,

Retail Lease Agreement for Commercial Real Estate

Does owning a retail shopping center seem like a good investment? Higher cap rates, multiple tenants who have survived e-commerce and COVID? One of the critical elements of a well run retail center is having a clear understanding of retail NNN leases. Fear no more! In this article, we’re going to take a deep dive into the world of retail lease agreements and break down each section for you.

In this article, we will provide legal insights into each section of a Retail Lease Agreement suitable for a shopping center or a flex retail space with multiple tenants. This can be used for an anchored complex, but it’s also a template lease that has options for gross sales reporting. Retail lease forms are a crucial aspect of managing retail real estate, and it is essential to have a good understanding of what a retail lease agreement clause means and how you should approach it.

Note from Spencer: This is another post in a growing section we call ‘A.CRE Legal‘. One of Texas’ top real estate attorneys, Ronald Rohde, has graciously offered to share his time, expertise, and open his library of real estate legal templates for the A.CRE audience. Click here to learn more about Ron or to contact him directly.

Video Walkthrough of Retail Lease Agreement

Identifying Parties

We’ll start by identifying the parties involved, making sure that the tenant’s legal names and addresses are correctly spelled and legally authorized to enter into the agreement, and it is essential to ensure that all parties sign the lease agreement to make it legally binding. The trade name of the tenant is also important to specify at the time of signing.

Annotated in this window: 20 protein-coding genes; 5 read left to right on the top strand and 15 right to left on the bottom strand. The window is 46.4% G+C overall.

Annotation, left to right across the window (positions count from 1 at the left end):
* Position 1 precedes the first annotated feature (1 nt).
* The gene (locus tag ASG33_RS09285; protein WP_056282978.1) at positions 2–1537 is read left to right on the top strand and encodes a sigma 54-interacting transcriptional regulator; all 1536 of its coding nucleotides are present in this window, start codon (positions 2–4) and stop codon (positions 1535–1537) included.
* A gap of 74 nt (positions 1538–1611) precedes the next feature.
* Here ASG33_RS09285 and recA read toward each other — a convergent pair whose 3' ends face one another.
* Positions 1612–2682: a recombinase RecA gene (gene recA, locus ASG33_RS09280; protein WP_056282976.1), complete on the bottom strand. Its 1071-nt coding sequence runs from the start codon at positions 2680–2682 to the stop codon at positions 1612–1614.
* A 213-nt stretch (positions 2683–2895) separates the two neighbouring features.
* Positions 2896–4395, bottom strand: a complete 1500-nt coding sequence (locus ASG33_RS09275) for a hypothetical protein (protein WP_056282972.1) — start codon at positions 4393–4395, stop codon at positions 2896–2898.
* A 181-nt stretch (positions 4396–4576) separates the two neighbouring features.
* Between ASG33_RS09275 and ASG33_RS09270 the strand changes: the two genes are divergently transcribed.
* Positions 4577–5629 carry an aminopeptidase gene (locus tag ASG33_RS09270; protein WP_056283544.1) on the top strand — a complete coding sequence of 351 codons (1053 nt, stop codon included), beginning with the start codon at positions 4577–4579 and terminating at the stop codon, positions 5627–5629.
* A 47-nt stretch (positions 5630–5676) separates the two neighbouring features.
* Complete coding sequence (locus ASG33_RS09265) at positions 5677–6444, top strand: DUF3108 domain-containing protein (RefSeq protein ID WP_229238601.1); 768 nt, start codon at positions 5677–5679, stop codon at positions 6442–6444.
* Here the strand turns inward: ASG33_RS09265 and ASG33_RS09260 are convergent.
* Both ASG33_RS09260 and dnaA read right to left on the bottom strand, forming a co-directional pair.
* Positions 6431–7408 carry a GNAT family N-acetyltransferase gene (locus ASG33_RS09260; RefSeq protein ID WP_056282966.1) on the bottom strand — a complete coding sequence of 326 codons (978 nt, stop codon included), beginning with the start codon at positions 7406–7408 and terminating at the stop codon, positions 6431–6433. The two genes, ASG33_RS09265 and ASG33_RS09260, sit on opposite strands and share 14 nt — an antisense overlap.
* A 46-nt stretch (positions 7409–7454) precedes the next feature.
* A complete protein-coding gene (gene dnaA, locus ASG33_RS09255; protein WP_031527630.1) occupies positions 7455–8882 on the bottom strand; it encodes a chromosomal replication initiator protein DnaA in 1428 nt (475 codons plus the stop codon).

Listing the trade name is essential because we see a fair number of disputes caused by wild names that the landlord would not have approved. For example, the Tenant’s legal name could be Burlington – 437, LLC. Without knowing the trade name, the tenant may want signage that says “V@p3 4LL day!” While the trade name may have been on file, it does not give the Tenant the right to display that name on building signage. The landlord prefers to know exactly what the Tenant intends to display to the public.

Finally, trade names are useful for determining if a prior exclusive use would prohibit this tenant. We often see larger companies operate multiple franchises. Just because RR Retail #3, LLC operates a dessert franchise, we want to know in advance if the portion of ice cream sales violates a prior exclusive use prohibiting “Baskin-Robbins”.

Terms of the Lease

Next up, we’ll dive into the terms of the lease, including the duration of the lease and renewal provisions. We’ll explain what demised premises are and why it’s crucial to measure them accurately to avoid discrepancies that could affect the rent and lease commencement date. Paying attention to the renewal provisions and notice periods is crucial as this will determine whether the tenant can renew the lease at fixed terms or not.